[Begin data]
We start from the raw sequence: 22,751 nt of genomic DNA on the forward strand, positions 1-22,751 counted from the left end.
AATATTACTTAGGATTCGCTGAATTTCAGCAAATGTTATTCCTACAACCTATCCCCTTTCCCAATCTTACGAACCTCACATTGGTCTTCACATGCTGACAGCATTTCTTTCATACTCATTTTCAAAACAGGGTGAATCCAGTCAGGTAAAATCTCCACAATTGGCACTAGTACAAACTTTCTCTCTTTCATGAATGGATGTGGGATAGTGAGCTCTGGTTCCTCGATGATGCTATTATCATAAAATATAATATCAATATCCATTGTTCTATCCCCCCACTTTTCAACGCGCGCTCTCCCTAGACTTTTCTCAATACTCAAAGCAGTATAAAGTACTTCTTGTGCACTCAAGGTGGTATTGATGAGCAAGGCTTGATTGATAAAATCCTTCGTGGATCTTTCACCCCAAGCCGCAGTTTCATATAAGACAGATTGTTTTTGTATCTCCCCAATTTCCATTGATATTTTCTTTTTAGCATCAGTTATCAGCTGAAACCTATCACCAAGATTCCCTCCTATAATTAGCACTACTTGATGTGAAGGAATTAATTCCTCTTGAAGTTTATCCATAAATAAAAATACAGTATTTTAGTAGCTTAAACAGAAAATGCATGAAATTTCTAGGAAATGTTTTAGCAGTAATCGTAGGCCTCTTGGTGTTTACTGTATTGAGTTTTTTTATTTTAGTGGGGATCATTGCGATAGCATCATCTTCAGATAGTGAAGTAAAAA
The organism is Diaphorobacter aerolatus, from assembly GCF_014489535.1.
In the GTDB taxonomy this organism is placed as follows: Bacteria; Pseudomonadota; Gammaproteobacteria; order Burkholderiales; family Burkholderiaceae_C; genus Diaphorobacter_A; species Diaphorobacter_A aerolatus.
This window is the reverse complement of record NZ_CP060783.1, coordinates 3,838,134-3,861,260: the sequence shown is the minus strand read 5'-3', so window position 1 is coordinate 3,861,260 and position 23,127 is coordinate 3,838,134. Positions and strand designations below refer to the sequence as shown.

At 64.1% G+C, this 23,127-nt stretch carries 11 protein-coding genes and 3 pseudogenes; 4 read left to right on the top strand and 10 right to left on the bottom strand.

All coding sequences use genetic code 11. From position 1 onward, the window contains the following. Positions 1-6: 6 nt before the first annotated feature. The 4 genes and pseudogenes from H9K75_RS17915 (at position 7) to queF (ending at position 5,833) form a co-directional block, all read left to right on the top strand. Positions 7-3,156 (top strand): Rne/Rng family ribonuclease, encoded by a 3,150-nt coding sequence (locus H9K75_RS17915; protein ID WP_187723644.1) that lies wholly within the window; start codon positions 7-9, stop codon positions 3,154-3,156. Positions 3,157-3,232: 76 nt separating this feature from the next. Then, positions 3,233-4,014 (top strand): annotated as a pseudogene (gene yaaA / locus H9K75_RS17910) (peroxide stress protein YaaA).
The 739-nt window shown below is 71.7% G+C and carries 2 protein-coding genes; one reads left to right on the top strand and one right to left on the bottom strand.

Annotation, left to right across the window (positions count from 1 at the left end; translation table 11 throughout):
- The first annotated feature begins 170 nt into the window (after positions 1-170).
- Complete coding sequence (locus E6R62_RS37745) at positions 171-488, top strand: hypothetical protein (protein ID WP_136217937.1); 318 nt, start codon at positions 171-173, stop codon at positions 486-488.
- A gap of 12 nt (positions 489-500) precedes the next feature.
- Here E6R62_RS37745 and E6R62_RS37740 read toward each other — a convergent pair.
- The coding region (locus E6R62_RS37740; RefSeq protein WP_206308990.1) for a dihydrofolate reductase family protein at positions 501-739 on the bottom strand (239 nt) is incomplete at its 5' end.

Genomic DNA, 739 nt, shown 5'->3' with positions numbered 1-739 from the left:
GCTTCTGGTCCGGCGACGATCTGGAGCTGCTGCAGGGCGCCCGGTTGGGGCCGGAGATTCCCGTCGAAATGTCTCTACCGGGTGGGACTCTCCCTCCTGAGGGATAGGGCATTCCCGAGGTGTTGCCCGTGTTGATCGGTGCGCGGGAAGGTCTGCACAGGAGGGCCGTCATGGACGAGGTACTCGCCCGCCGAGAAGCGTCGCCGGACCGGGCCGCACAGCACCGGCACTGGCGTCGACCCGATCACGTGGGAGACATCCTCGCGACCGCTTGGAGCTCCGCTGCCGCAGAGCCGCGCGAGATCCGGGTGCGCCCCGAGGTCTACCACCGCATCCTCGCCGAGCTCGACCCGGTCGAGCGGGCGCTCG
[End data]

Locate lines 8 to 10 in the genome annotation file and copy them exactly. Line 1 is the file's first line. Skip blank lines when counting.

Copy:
The 739-nt window shown below is 71.7% G+C and carries 2 protein-coding genes; one reads left to right on the top strand and one right to left on the bottom strand.

Annotation, left to right across the window (positions count from 1 at the left end; translation table 11 throughout):
- The first annotated feature begins 170 nt into the window (after positions 1-170).